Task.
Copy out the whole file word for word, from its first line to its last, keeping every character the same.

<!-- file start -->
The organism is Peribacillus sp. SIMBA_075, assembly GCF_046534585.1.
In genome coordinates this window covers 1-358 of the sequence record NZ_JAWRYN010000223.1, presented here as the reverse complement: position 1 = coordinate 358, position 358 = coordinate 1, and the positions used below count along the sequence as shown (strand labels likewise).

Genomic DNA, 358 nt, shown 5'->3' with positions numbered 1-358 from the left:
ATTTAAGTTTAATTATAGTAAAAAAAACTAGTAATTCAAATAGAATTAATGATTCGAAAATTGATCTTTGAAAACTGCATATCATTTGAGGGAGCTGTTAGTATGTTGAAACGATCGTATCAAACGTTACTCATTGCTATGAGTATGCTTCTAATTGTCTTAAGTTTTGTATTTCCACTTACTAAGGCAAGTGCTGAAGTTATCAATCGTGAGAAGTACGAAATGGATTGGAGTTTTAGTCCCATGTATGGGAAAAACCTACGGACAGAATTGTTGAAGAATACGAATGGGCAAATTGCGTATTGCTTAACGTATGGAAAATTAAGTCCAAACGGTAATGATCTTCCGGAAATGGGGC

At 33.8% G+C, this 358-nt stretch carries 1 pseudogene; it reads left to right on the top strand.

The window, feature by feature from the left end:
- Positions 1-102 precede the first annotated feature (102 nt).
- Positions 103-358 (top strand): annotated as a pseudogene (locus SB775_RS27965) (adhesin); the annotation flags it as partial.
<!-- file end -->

The organism is Peribacillus sp. SIMBA_075, assembly GCF_046534585.1.
In genome coordinates this window covers 1-358 of the sequence record NZ_JAWRYN010000223.1, presented here as the reverse complement: position 1 = coordinate 358, position 358 = coordinate 1, and the positions used below count along the sequence as shown (strand labels likewise).

Genomic DNA, 358 nt, shown 5'->3' with positions numbered 1-358 from the left:
ATTTAAGTTTAATTATAGTAAAAAAAACTAGTAATTCAAATAGAATTAATGATTCGAAAATTGATCTTTGAAAACTGCATATCATTTGAGGGAGCTGTTAGTATGTTGAAACGATCGTATCAAACGTTACTCATTGCTATGAGTATGCTTCTAATTGTCTTAAGTTTTGTATTTCCACTTACTAAGGCAAGTGCTGAAGTTATCAATCGTGAGAAGTACGAAATGGATTGGAGTTTTAGTCCCATGTATGGGAAAAACCTACGGACAGAATTGTTGAAGAATACGAATGGGCAAATTGCGTATTGCTTAACGTATGGAAAATTAAGTCCAAACGGTAATGATCTTCCGGAAATGGGGC

At 33.8% G+C, this 358-nt stretch carries 1 pseudogene; it reads left to right on the top strand.

The window, feature by feature from the left end:
- Positions 1-102 precede the first annotated feature (102 nt).
- Positions 103-358 (top strand): annotated as a pseudogene (locus SB775_RS27965) (adhesin); the annotation flags it as partial.